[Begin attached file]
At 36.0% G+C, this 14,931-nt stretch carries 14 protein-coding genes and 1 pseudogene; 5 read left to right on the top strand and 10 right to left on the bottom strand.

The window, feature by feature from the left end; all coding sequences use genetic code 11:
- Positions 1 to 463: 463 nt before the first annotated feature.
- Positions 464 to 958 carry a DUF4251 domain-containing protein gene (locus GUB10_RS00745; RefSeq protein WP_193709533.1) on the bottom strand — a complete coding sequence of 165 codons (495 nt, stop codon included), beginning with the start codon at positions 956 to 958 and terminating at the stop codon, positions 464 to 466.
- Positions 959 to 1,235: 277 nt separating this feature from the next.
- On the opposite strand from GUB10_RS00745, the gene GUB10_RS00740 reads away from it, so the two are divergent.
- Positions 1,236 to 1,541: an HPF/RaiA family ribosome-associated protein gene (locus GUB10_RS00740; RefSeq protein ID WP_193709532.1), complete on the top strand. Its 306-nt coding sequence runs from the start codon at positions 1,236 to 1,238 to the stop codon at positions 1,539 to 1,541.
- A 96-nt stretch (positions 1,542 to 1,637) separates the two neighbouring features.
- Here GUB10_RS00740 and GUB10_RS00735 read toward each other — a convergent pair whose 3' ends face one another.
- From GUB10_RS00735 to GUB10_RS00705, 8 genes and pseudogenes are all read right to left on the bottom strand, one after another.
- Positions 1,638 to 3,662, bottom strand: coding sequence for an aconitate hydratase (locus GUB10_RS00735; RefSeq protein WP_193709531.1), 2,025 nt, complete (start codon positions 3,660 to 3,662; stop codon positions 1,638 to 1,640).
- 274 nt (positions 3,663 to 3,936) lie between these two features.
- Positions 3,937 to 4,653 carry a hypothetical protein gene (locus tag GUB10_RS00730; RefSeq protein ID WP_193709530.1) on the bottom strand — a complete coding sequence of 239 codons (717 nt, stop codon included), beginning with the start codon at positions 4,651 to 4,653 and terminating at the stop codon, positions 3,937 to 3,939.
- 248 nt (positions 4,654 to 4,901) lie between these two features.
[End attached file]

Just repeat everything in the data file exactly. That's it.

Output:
At 36.0% G+C, this 14,931-nt stretch carries 14 protein-coding genes and 1 pseudogene; 5 read left to right on the top strand and 10 right to left on the bottom strand.

The window, feature by feature from the left end; all coding sequences use genetic code 11:
- Positions 1 to 463: 463 nt before the first annotated feature.
- Positions 464 to 958 carry a DUF4251 domain-containing protein gene (locus GUB10_RS00745; RefSeq protein WP_193709533.1) on the bottom strand — a complete coding sequence of 165 codons (495 nt, stop codon included), beginning with the start codon at positions 956 to 958 and terminating at the stop codon, positions 464 to 466.
- Positions 959 to 1,235: 277 nt separating this feature from the next.
- On the opposite strand from GUB10_RS00745, the gene GUB10_RS00740 reads away from it, so the two are divergent.
- Positions 1,236 to 1,541: an HPF/RaiA family ribosome-associated protein gene (locus GUB10_RS00740; RefSeq protein ID WP_193709532.1), complete on the top strand. Its 306-nt coding sequence runs from the start codon at positions 1,236 to 1,238 to the stop codon at positions 1,539 to 1,541.
- A 96-nt stretch (positions 1,542 to 1,637) separates the two neighbouring features.
- Here GUB10_RS00740 and GUB10_RS00735 read toward each other — a convergent pair whose 3' ends face one another.
- From GUB10_RS00735 to GUB10_RS00705, 8 genes and pseudogenes are all read right to left on the bottom strand, one after another.
- Positions 1,638 to 3,662, bottom strand: coding sequence for an aconitate hydratase (locus GUB10_RS00735; RefSeq protein WP_193709531.1), 2,025 nt, complete (start codon positions 3,660 to 3,662; stop codon positions 1,638 to 1,640).
- 274 nt (positions 3,663 to 3,936) lie between these two features.
- Positions 3,937 to 4,653 carry a hypothetical protein gene (locus tag GUB10_RS00730; RefSeq protein ID WP_193709530.1) on the bottom strand — a complete coding sequence of 239 codons (717 nt, stop codon included), beginning with the start codon at positions 4,651 to 4,653 and terminating at the stop codon, positions 3,937 to 3,939.
- 248 nt (positions 4,654 to 4,901) lie between these two features.